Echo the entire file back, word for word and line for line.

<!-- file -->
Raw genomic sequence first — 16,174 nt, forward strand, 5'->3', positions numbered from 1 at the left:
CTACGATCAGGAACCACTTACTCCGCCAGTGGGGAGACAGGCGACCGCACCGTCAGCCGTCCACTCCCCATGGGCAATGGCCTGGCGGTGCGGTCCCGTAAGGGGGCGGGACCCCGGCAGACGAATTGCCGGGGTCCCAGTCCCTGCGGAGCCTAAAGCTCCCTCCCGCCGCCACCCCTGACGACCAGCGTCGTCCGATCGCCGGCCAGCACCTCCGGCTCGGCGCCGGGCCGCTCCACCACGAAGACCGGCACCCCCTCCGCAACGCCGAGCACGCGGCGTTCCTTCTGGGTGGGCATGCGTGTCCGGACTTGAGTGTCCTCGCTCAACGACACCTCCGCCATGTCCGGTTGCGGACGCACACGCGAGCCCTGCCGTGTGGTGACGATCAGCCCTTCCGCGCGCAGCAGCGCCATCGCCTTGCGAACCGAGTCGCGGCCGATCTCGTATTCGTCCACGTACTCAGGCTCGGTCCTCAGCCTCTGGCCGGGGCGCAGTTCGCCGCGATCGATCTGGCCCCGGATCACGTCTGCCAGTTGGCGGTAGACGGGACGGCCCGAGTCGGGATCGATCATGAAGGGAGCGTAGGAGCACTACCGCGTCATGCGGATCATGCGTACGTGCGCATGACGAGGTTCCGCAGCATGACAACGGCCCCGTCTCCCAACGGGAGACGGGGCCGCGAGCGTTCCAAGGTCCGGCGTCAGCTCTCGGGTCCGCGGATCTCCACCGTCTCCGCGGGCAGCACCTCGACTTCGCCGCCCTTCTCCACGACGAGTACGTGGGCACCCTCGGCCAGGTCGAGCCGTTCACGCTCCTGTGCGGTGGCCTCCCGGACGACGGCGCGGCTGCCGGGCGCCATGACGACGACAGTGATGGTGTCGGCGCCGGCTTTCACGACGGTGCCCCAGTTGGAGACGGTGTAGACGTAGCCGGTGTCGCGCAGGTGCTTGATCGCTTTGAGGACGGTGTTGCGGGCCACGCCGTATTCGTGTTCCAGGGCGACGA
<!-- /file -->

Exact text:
Raw genomic sequence first — 16,174 nt, forward strand, 5'->3', positions numbered from 1 at the left:
CTACGATCAGGAACCACTTACTCCGCCAGTGGGGAGACAGGCGACCGCACCGTCAGCCGTCCACTCCCCATGGGCAATGGCCTGGCGGTGCGGTCCCGTAAGGGGGCGGGACCCCGGCAGACGAATTGCCGGGGTCCCAGTCCCTGCGGAGCCTAAAGCTCCCTCCCGCCGCCACCCCTGACGACCAGCGTCGTCCGATCGCCGGCCAGCACCTCCGGCTCGGCGCCGGGCCGCTCCACCACGAAGACCGGCACCCCCTCCGCAACGCCGAGCACGCGGCGTTCCTTCTGGGTGGGCATGCGTGTCCGGACTTGAGTGTCCTCGCTCAACGACACCTCCGCCATGTCCGGTTGCGGACGCACACGCGAGCCCTGCCGTGTGGTGACGATCAGCCCTTCCGCGCGCAGCAGCGCCATCGCCTTGCGAACCGAGTCGCGGCCGATCTCGTATTCGTCCACGTACTCAGGCTCGGTCCTCAGCCTCTGGCCGGGGCGCAGTTCGCCGCGATCGATCTGGCCCCGGATCACGTCTGCCAGTTGGCGGTAGACGGGACGGCCCGAGTCGGGATCGATCATGAAGGGAGCGTAGGAGCACTACCGCGTCATGCGGATCATGCGTACGTGCGCATGACGAGGTTCCGCAGCATGACAACGGCCCCGTCTCCCAACGGGAGACGGGGCCGCGAGCGTTCCAAGGTCCGGCGTCAGCTCTCGGGTCCGCGGATCTCCACCGTCTCCGCGGGCAGCACCTCGACTTCGCCGCCCTTCTCCACGACGAGTACGTGGGCACCCTCGGCCAGGTCGAGCCGTTCACGCTCCTGTGCGGTGGCCTCCCGGACGACGGCGCGGCTGCCGGGCGCCATGACGACGACAGTGATGGTGTCGGCGCCGGCTTTCACGACGGTGCCCCAGTTGGAGACGGTGTAGACGTAGCCGGTGTCGCGCAGGTGCTTGATCGCTTTGAGGACGGTGTTGCGGGCCACGCCGTATTCGTGTTCCAGGGCGACGA